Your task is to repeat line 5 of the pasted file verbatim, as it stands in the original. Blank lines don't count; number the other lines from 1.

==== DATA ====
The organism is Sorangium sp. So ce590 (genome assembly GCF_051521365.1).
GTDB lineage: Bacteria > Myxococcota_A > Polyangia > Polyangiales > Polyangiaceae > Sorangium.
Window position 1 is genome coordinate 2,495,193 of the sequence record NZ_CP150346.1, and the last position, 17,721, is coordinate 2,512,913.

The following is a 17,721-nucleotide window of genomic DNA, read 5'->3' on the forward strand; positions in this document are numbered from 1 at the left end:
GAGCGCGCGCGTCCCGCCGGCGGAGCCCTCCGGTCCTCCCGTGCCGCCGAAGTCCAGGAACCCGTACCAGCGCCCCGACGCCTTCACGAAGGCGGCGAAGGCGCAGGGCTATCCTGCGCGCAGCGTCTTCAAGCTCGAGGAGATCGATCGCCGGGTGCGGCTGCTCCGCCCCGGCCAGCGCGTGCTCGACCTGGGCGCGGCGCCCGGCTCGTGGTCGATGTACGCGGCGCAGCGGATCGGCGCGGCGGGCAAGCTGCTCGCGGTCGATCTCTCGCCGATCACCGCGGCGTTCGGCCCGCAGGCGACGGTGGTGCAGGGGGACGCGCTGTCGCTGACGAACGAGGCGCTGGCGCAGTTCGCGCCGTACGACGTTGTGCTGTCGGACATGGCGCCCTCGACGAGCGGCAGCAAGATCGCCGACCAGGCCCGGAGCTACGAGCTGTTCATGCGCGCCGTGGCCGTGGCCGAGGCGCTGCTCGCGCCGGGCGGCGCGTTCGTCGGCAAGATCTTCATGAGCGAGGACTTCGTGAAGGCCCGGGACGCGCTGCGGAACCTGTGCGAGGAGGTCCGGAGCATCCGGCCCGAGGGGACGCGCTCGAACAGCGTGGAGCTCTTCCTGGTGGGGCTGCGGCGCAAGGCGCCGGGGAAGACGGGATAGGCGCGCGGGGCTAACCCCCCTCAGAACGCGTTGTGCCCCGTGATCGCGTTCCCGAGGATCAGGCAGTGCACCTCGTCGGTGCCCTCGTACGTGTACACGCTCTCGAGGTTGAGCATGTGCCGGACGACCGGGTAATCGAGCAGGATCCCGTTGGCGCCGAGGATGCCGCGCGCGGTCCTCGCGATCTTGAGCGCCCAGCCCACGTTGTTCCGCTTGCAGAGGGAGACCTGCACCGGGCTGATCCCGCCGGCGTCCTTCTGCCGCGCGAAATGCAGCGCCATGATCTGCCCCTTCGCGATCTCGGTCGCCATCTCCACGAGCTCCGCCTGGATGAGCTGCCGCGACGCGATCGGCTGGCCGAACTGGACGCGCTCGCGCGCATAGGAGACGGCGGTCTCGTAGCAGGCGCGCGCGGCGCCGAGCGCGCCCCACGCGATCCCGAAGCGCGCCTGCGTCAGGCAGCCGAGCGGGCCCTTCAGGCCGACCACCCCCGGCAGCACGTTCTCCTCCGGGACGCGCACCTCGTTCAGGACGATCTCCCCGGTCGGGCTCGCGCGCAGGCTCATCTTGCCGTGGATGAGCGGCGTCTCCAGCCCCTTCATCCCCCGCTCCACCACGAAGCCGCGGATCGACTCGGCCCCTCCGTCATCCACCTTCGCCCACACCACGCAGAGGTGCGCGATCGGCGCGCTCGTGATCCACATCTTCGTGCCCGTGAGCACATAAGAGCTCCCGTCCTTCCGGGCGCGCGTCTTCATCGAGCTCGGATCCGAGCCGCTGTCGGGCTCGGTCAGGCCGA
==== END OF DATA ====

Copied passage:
GAGCGCGCGCGTCCCGCCGGCGGAGCCCTCCGGTCCTCCCGTGCCGCCGAAGTCCAGGAACCCGTACCAGCGCCCCGACGCCTTCACGAAGGCGGCGAAGGCGCAGGGCTATCCTGCGCGCAGCGTCTTCAAGCTCGAGGAGATCGATCGCCGGGTGCGGCTGCTCCGCCCCGGCCAGCGCGTGCTCGACCTGGGCGCGGCGCCCGGCTCGTGGTCGATGTACGCGGCGCAGCGGATCGGCGCGGCGGGCAAGCTGCTCGCGGTCGATCTCTCGCCGATCACCGCGGCGTTCGGCCCGCAGGCGACGGTGGTGCAGGGGGACGCGCTGTCGCTGACGAACGAGGCGCTGGCGCAGTTCGCGCCGTACGACGTTGTGCTGTCGGACATGGCGCCCTCGACGAGCGGCAGCAAGATCGCCGACCAGGCCCGGAGCTACGAGCTGTTCATGCGCGCCGTGGCCGTGGCCGAGGCGCTGCTCGCGCCGGGCGGCGCGTTCGTCGGCAAGATCTTCATGAGCGAGGACTTCGTGAAGGCCCGGGACGCGCTGCGGAACCTGTGCGAGGAGGTCCGGAGCATCCGGCCCGAGGGGACGCGCTCGAACAGCGTGGAGCTCTTCCTGGTGGGGCTGCGGCGCAAGGCGCCGGGGAAGACGGGATAGGCGCGCGGGGCTAACCCCCCTCAGAACGCGTTGTGCCCCGTGATCGCGTTCCCGAGGATCAGGCAGTGCACCTCGTCGGTGCCCTCGTACGTGTACACGCTCTCGAGGTTGAGCATGTGCCGGACGACCGGGTAATCGAGCAGGATCCCGTTGGCGCCGAGGATGCCGCGCGCGGTCCTCGCGATCTTGAGCGCCCAGCCCACGTTGTTCCGCTTGCAGAGGGAGACCTGCACCGGGCTGATCCCGCCGGCGTCCTTCTGCCGCGCGAAATGCAGCGCCATGATCTGCCCCTTCGCGATCTCGGTCGCCATCTCCACGAGCTCCGCCTGGATGAGCTGCCGCGACGCGATCGGCTGGCCGAACTGGACGCGCTCGCGCGCATAGGAGACGGCGGTCTCGTAGCAGGCGCGCGCGGCGCCGAGCGCGCCCCACGCGATCCCGAAGCGCGCCTGCGTCAGGCAGCCGAGCGGGCCCTTCAGGCCGACCACCCCCGGCAGCACGTTCTCCTCCGGGACGCGCACCTCGTTCAGGACGATCTCCCCGGTCGGGCTCGCGCGCAGGCTCATCTTGCCGTGGATGAGCGGCGTCTCCAGCCCCTTCATCCCCCGCTCCACCACGAAGCCGCGGATCGACTCGGCCCCTCCGTCATCCACCTTCGCCCACACCACGCAGAGGTGCGCGATCGGCGCGCTCGTGATCCACATCTTCGTGCCCGTGAGCACATAAGAGCTCCCGTCCTTCCGGGCGCGCGTCTTCATCGAGCTCGGATCCGAGCCGCTGTCGGGCTCGGTCAGGCCGA